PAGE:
Although there are many very upset people, we have a president-elect, Joe Biden, who will become the 46th President of the United States of America on Jan. 20, 2021, like it or not. A key aspect of our democracy is the peaceful transfer of power to the newly elected president. It has been a tradition since 1800 when John Adams, the second president, quietly left Washington, D.C., marking the first peaceful transfer of power. Since then, every loser of the presidential election has willingly and peacefully surrendered power to the winner. Until now. As expected, Donald Trump will not leave without a fight.
Another long-standing tradition is the concession by the loser of the election. It began in 1896 when William Jennings Bryan sent a telegram to William McKinley:
Lincoln, Neb., November 5.
Hon. Wm. McKinley, Canton, Ohio: Senator Jones has just informed me that the returns indicate your election, and I hasten to extend my congratulations. We have submitted the issue to the American people and their will is law.
Since then, 32 losing candidates have delivered concessions. Although concession acknowledgments carry no legal weight, according to presidential historian Robert Dallek, they “demonstrate a continuing commitment to peaceful transitions of power.” Moreover, he said that concessions send an important “signal to supporters that they need to join the defeated candidate in accepting the loss.” They urge the country to stay united for the common good. In her concession speech, Hillary Clinton said, “Last night, I congratulated Donald Trump and offered to work with him on behalf of our country. I hope that he will be a successful president for all Americans. … Donald Trump is going to be our president. We owe him an open mind and the chance to lead.” That’s the type of unifying statement we are not getting from Donald Trump.
Trump’s disdain for tradition and democracy itself aims to keep us divided. He continues to say that the election was fraudulent even though members of his own government, the Election Infrastructure Government Coordinating Council, stated, “The November 3rd election was the most secure in American history.… [W]e can assure you we have the utmost confidence in the security and integrity of our elections, and you should too.”*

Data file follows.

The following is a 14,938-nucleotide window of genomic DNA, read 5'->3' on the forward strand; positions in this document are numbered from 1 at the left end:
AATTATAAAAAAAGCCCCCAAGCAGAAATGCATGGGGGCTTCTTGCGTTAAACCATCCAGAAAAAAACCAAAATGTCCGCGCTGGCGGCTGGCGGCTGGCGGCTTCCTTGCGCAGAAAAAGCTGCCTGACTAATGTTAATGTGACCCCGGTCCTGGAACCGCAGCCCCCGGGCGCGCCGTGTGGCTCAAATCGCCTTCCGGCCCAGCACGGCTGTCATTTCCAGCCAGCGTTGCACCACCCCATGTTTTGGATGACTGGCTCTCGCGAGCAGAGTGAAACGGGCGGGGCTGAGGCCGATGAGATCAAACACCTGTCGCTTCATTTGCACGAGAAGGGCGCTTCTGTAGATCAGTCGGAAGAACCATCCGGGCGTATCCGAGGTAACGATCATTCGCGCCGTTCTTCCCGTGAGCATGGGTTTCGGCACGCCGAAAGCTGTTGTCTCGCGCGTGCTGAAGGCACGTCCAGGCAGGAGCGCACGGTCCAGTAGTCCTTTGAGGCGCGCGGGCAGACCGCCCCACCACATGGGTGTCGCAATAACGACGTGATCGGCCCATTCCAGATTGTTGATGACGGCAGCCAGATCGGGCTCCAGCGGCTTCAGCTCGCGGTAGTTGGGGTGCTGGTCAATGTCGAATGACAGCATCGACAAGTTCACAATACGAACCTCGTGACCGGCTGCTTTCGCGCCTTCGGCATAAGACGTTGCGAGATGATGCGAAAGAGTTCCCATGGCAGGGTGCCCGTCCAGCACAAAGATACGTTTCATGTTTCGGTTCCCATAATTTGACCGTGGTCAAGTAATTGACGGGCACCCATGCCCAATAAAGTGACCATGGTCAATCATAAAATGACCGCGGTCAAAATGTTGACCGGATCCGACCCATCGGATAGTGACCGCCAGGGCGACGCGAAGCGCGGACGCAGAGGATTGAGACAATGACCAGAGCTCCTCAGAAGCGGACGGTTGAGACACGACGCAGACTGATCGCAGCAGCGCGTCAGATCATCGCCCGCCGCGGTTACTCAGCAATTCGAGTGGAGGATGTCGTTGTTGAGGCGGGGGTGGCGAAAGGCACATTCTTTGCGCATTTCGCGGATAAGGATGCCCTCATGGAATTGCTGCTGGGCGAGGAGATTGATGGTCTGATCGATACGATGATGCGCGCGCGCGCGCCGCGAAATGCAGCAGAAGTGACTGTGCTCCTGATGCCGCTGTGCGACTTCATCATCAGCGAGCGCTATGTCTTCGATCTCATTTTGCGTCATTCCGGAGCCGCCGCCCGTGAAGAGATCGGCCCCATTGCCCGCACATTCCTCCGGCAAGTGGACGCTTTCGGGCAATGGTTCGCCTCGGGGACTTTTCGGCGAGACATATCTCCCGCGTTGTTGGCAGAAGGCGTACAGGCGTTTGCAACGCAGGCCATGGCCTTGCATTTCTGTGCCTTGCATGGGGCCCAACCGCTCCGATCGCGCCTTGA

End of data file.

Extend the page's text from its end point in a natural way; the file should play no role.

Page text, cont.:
All the previous losing candidates showed their respect for tradition, democracy, and, most importantly, the American people. It is a characteristic of presidents and potential presidents. They understood that they are elected to serve the best interests of the public. Not so Donald Trump. His refusal to concede the election to Joe Biden and Kamala Harris is indicative of his narcissism. He is interested in serving only himself and his family. He is interested in getting richer by any means because that is how he measures his grandiose sense of self-importance. As president, he has been lining the pockets of his family and himself.
According to an article in Forbes, “The president’s total haul—from his campaign, party, and joint fundraising committees [since he announced his 2020 campaign the day he was inaugurated]—now stands at more than $6.9 million.” He is getting ready to do it again. Although Trump cannot admit defeat, he told advisors that he would announce his plan to run for the White House in 2024 shortly after Biden is officially certified as the winner of the 2020 race.
Because of his narcissism, he really believes he cannot lose, except by fraud; in his mind, he is the greatest president in history. He has a sense of entitlement. He is preoccupied with fantasies of success, power, and brilliance. He is in it for Donald Trump, not for America.
*Editor’s note: Christopher Krebs, the Director of Cybersecurity and Infrastructure Security Agency (CISA) was fired by Trump on November 17, five days after this statement was released.
Image by Wokandapix from Pixabay
DemCast is an advocacy-based 501(c)4 nonprofit. We have made the decision to build a media site free of outside influence. There are no ads. We do not get paid for clicks. If you appreciate our content, please consider a small monthly donation.